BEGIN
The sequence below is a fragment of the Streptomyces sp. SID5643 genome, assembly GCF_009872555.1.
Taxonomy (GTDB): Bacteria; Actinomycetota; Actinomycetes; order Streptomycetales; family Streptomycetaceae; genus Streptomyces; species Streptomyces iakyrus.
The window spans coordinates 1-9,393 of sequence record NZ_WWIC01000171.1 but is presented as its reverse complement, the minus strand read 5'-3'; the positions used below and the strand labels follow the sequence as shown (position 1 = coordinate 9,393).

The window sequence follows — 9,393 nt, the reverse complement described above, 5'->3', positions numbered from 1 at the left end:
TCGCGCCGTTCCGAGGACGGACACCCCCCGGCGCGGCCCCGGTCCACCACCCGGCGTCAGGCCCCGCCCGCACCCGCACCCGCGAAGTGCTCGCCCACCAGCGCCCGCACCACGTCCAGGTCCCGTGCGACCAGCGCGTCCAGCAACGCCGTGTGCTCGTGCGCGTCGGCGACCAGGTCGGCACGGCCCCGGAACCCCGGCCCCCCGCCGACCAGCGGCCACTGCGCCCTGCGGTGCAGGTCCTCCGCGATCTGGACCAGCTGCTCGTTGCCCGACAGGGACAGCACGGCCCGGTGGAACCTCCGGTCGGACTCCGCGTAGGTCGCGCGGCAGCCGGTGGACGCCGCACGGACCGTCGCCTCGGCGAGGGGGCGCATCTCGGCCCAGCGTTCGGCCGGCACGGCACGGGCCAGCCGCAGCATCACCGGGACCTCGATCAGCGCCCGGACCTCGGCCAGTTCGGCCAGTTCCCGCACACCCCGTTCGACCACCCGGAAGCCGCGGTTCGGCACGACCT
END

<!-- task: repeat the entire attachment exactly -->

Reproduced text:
The sequence below is a fragment of the Streptomyces sp. SID5643 genome, assembly GCF_009872555.1.
Taxonomy (GTDB): Bacteria; Actinomycetota; Actinomycetes; order Streptomycetales; family Streptomycetaceae; genus Streptomyces; species Streptomyces iakyrus.
The window spans coordinates 1-9,393 of sequence record NZ_WWIC01000171.1 but is presented as its reverse complement, the minus strand read 5'-3'; the positions used below and the strand labels follow the sequence as shown (position 1 = coordinate 9,393).

The window sequence follows — 9,393 nt, the reverse complement described above, 5'->3', positions numbered from 1 at the left end:
TCGCGCCGTTCCGAGGACGGACACCCCCCGGCGCGGCCCCGGTCCACCACCCGGCGTCAGGCCCCGCCCGCACCCGCACCCGCGAAGTGCTCGCCCACCAGCGCCCGCACCACGTCCAGGTCCCGTGCGACCAGCGCGTCCAGCAACGCCGTGTGCTCGTGCGCGTCGGCGACCAGGTCGGCACGGCCCCGGAACCCCGGCCCCCCGCCGACCAGCGGCCACTGCGCCCTGCGGTGCAGGTCCTCCGCGATCTGGACCAGCTGCTCGTTGCCCGACAGGGACAGCACGGCCCGGTGGAACCTCCGGTCGGACTCCGCGTAGGTCGCGCGGCAGCCGGTGGACGCCGCACGGACCGTCGCCTCGGCGAGGGGGCGCATCTCGGCCCAGCGTTCGGCCGGCACGGCACGGGCCAGCCGCAGCATCACCGGGACCTCGATCAGCGCCCGGACCTCGGCCAGTTCGGCCAGTTCCCGCACACCCCGTTCGACCACCCGGAAGCCGCGGTTCGGCACGACCT